In today’s world, tons of people are choosing to rent their homes instead of buying. It’s estimated by the National Multifamily Housing Council that over a third of American households are rentals – and the numbers show an interesting trend among younger households. In fact, three times as many people under the age of 30 were renting their homes in 2015, as opposed to buying them – and the split was fairly even for the next age bracket of folks aged 30-44.
So when it comes time to find a rental home – whether you’re moving across the street or across the country – how do you even know where to start? In today’s blog, we’re covering some great points that can help you begin a search for your next rental and hopefully wind up in the perfect home for you.
1. Start Early
You should definitely start looking for your next home at least 60 days before you need to move – especially if there aren’t a lot of rentals available in your area. But on top of that, it’s a good idea to start your search at the beginning of the month – the best rentals (in terms of location, price, and features) tend to get snatched up quickly, so be sure to check regularly.
2. Don’t Rely Solely on Online Listings
Starting your rental search on Craigslist or Zillow isn’t a bad idea, but those aren’t the only tools available. Going for a walk or a drive through the area you want to live in is a great way to spot options that aren’t listed online – and to get a feel for the neighborhood.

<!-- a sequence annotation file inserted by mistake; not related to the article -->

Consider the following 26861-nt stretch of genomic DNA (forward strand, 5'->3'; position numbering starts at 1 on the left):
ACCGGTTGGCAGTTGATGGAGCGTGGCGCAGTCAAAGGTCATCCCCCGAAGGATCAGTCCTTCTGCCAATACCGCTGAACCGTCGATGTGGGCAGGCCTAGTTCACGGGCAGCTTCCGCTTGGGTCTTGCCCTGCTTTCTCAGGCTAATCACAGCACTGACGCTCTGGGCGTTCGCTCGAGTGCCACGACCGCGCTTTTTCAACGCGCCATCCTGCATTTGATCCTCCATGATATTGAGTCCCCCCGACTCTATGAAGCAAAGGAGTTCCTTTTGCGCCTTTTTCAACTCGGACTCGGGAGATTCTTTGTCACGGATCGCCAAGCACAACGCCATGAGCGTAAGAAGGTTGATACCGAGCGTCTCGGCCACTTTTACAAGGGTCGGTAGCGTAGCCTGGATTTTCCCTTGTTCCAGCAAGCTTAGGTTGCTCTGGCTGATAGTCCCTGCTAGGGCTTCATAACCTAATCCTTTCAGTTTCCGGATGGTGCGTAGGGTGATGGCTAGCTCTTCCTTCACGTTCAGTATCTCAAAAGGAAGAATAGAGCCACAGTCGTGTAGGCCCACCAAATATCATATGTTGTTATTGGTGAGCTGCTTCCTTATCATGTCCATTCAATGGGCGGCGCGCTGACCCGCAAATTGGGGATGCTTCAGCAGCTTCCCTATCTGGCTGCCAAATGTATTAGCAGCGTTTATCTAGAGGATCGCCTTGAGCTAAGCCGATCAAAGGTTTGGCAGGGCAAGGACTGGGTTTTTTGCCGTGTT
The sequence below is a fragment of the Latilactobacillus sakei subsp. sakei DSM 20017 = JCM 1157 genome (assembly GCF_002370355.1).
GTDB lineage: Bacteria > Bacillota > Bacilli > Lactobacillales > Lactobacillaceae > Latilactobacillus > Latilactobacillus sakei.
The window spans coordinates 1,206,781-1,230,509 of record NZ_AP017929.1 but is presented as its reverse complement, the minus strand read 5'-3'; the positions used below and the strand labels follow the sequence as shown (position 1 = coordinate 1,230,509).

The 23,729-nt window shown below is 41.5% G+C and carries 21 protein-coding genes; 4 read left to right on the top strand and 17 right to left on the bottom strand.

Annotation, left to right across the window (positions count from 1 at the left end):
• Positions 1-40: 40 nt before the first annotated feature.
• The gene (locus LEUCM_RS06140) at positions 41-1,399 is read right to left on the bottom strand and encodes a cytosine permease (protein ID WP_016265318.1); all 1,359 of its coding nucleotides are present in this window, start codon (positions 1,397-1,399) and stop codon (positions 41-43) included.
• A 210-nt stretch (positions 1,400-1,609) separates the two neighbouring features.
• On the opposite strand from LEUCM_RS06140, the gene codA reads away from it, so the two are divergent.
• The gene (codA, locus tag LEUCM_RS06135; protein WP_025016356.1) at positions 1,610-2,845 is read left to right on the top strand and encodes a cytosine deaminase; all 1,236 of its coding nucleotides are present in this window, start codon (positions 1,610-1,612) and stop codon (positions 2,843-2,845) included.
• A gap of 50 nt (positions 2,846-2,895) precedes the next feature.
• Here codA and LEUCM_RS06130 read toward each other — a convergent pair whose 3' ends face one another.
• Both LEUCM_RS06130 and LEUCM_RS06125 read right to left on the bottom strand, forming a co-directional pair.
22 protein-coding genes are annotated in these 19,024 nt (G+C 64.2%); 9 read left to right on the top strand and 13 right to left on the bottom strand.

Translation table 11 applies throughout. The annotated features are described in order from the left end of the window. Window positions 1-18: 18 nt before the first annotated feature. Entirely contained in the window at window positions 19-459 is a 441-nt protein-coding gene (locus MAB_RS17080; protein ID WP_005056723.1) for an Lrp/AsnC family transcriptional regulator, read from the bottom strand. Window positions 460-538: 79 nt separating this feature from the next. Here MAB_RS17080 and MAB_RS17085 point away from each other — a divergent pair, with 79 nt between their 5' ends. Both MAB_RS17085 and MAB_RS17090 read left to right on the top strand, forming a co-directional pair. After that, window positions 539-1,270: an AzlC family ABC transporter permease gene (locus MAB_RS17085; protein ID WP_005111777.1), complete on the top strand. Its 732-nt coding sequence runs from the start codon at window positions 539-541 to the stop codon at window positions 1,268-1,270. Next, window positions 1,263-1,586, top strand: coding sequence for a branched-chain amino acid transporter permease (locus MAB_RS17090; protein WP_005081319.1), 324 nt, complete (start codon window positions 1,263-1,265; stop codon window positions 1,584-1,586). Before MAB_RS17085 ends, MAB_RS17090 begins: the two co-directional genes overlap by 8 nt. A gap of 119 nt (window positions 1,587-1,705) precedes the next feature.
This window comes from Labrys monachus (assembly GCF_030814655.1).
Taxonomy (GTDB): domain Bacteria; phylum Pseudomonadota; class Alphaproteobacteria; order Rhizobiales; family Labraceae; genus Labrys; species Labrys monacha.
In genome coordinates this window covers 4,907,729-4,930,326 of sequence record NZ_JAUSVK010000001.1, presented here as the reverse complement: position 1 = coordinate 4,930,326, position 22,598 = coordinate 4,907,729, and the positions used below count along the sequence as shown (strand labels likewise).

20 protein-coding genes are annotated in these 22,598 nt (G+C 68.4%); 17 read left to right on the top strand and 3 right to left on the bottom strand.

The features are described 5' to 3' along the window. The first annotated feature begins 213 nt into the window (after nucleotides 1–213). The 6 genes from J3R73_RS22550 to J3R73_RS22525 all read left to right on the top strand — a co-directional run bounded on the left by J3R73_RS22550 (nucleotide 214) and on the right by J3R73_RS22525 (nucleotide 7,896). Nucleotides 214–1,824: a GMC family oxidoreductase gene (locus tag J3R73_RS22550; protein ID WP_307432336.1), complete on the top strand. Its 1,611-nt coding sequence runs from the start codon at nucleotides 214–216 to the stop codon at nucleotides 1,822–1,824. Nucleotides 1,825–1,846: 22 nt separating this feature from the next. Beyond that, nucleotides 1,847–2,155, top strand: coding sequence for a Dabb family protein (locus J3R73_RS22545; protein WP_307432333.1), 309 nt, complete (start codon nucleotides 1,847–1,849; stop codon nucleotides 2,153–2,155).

3. Find a Professional
Real estate agents and brokers aren’t just for people looking to buy a home – they can help you find one to rent as well. Finding an agent or broker that specializes in rental properties can go a long way toward finding a great place to live – and comes with the added benefit of helping you steer clear of shady neighborhoods and bad landlords.
4. Consider Going Small
You don’t necessarily need to settle for a cramped, tiny apartment – but you should definitely consider checking out smaller apartment buildings and condo complexes. Jumbo apartment complexes with lots of amenities can be attractive, but they’re relying on most tenants not to use the features they’re providing – so unless you plan to cancel your gym membership and head downstairs to the fitness center, or to actually have a cookout on those grills in the courtyard, you may be better off finding something a little further off the grid.